BEMIDJI -- Waterfront crowds roared as the WikiWiki Ohana team chased down the mighty HydraHeads in the championship race Saturday at the Lake Bemidji Dragon Boat Festival.
But perennial favorites HydraHeads held off the challenge and returned to a familiar spot -- Lake Bemidji Dragon Boat Festival Champions. Saturday's win was the team's eighth title in the 14 years of the event.
But unlike other years, they had to wait a bit to celebrate on the waterfront. After the four boats in the championship race returned to the docks, announcer Brian Bissonette quickly informed the racers and the large crowd that the championship was under review for a possible penalty.
“It was a little shaky at the end, but wherever we end up, we did what we needed to do out there,” HydraHead paddler Nina Lubarski said while her team calmly awaited to hear official results.
The initial excitement of the crowd was dulled by the long wait to find out the final standings, but Bissonette praised the teams for being patient while the scores were being figured out by officials.
The quick catch-up that WikiWiki Ohana made at the end of the race led them to drift out of their lane and hit another boat. That lane diversion resulted in adding two seconds to their final race time. That penalty was just enough to bump them from second to third place.
“It’s unfortunate, but those are the rules of the dragon boat,” Bissonette said addressing the crowd.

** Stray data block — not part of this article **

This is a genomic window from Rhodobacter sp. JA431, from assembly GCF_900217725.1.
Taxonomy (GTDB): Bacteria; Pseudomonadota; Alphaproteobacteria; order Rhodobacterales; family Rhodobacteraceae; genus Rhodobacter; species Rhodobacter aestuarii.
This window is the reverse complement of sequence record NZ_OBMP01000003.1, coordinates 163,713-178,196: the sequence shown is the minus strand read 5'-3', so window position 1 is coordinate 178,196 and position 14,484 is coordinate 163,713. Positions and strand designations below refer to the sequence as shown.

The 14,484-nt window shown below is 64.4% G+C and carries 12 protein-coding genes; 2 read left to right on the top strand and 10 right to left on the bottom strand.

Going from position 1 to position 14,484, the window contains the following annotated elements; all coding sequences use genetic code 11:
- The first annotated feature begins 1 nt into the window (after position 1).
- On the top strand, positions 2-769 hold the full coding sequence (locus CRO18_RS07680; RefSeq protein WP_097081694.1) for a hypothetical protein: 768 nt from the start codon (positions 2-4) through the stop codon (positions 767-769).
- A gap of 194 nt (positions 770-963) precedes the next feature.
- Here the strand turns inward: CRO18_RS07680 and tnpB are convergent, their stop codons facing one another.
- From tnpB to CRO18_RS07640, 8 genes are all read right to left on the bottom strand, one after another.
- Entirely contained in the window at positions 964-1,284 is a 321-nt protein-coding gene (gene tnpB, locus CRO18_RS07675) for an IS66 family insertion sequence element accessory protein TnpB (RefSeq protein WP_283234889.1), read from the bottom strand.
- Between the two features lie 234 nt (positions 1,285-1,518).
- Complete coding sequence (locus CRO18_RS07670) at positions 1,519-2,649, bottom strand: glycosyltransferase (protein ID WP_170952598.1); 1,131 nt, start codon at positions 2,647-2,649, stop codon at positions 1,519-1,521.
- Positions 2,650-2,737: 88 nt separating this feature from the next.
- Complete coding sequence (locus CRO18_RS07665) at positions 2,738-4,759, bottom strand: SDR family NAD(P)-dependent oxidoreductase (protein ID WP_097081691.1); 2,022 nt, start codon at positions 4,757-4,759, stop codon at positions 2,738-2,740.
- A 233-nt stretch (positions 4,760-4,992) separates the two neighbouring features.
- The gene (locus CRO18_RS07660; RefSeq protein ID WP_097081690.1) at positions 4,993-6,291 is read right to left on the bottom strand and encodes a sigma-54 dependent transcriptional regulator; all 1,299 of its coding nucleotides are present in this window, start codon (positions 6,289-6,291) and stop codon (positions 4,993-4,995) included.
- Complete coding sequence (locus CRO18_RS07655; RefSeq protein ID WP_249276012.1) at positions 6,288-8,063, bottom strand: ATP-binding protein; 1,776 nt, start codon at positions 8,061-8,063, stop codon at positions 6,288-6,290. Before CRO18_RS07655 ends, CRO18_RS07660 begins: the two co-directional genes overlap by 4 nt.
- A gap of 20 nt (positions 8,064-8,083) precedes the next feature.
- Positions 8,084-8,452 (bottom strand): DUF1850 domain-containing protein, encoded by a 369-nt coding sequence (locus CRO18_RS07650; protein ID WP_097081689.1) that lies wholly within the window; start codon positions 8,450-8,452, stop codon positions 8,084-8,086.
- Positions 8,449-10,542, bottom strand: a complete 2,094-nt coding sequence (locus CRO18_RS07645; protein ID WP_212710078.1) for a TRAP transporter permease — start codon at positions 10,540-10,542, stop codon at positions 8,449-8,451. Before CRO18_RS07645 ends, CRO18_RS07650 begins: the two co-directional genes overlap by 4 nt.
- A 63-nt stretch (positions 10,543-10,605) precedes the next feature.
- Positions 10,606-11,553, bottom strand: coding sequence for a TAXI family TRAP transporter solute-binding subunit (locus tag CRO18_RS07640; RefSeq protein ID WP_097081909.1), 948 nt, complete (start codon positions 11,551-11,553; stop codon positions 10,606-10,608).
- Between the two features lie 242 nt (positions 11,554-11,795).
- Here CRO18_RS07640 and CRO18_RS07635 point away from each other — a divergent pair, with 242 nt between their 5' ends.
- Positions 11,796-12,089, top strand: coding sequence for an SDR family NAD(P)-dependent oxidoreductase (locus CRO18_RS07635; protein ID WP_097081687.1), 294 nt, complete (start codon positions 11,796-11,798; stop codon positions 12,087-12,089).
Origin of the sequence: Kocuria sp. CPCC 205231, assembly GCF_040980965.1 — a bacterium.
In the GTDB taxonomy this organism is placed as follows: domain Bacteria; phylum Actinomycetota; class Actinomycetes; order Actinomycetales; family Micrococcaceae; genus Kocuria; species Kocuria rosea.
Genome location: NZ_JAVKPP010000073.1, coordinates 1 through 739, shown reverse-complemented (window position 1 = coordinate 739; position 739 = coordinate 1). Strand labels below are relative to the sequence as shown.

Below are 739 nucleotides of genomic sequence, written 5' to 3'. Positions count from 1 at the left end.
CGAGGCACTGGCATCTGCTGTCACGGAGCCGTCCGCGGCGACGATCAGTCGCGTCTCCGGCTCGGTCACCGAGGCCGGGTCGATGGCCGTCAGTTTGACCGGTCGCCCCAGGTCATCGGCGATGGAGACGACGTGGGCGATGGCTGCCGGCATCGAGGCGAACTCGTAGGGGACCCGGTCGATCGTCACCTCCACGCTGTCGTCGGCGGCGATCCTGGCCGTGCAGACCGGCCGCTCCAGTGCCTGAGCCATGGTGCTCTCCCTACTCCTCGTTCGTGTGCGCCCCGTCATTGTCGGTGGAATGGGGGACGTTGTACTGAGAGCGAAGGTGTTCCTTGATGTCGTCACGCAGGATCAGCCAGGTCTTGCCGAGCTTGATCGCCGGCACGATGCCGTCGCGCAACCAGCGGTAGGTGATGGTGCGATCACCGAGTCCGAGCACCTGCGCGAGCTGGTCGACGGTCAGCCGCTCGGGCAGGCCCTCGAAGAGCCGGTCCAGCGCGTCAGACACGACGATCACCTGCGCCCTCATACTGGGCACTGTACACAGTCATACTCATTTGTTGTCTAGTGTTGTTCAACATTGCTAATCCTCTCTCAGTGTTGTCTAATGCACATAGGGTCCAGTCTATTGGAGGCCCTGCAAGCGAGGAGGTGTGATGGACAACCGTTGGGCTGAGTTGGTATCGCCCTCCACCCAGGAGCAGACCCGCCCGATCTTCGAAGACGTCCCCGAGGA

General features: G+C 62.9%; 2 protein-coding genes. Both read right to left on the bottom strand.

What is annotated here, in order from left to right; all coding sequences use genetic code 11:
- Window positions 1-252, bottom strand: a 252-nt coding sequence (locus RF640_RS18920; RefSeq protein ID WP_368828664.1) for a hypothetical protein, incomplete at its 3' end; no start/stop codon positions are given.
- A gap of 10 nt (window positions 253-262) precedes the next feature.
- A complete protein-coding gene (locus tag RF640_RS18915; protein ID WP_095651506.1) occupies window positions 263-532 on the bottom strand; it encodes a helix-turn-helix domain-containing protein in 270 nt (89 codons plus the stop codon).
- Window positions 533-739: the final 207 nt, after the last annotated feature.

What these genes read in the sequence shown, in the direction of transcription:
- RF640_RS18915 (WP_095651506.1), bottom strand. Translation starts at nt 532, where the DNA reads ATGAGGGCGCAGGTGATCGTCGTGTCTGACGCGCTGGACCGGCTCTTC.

HydraHeads of Headwaters Canoe and Kayak, sealed their eighth win of the Dragon Boat Festival with a time of 2:48.8. The River City Dragons then took second place ahead of WikiWiki Ohana.
Last year, the Prostate Paddlers of Winnipeg snapped the HydraHeads' streak of five straight championships.
Lubarski said the team had a pretty steady day of racing. But most of all, the team enjoys getting together for the event and spending the day with their fellow racing teams.
“Every year it is a lot of fun,” Lubarski said. “ It is a cool community that we get to gather with at least once a year.”
Fellow HydraHeads paddler Maren Hagen agreed the festival provides an outlet for her to see friends that she only gets to see a few times a year.
The clanking of medals and echoes of team cheers could be heard throughout the waterfront as teams returned to their villages to pack up and take in the rest of the entertainment the festival had to offer.
“Just to be on the water getting to compete in a sport is really exciting,” Hagen said.